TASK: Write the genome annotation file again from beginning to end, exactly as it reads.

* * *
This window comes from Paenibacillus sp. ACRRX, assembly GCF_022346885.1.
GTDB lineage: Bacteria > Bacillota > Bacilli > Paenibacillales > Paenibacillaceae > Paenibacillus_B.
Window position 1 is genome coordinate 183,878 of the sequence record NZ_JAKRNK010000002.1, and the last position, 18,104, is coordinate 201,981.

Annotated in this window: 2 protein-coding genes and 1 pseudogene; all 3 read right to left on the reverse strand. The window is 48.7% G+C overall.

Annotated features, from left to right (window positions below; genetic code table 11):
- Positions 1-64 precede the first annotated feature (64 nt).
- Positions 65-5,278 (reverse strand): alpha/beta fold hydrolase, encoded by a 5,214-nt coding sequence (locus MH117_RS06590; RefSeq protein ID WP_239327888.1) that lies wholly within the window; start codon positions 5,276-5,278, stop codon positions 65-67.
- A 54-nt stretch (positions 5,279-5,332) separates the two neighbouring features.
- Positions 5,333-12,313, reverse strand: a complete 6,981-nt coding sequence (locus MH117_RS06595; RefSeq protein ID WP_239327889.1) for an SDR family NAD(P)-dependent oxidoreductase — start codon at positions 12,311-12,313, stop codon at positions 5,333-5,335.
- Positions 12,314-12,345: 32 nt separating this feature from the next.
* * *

This window comes from Paenibacillus sp. ACRRX, assembly GCF_022346885.1.
GTDB lineage: Bacteria > Bacillota > Bacilli > Paenibacillales > Paenibacillaceae > Paenibacillus_B.
Window position 1 is genome coordinate 183,878 of the sequence record NZ_JAKRNK010000002.1, and the last position, 18,104, is coordinate 201,981.

Annotated in this window: 2 protein-coding genes and 1 pseudogene; all 3 read right to left on the reverse strand. The window is 48.7% G+C overall.

Annotated features, from left to right (window positions below; genetic code table 11):
- Positions 1-64 precede the first annotated feature (64 nt).
- Positions 65-5,278 (reverse strand): alpha/beta fold hydrolase, encoded by a 5,214-nt coding sequence (locus MH117_RS06590; RefSeq protein ID WP_239327888.1) that lies wholly within the window; start codon positions 5,276-5,278, stop codon positions 65-67.
- A 54-nt stretch (positions 5,279-5,332) separates the two neighbouring features.
- Positions 5,333-12,313, reverse strand: a complete 6,981-nt coding sequence (locus MH117_RS06595; RefSeq protein ID WP_239327889.1) for an SDR family NAD(P)-dependent oxidoreductase — start codon at positions 12,311-12,313, stop codon at positions 5,333-5,335.
- Positions 12,314-12,345: 32 nt separating this feature from the next.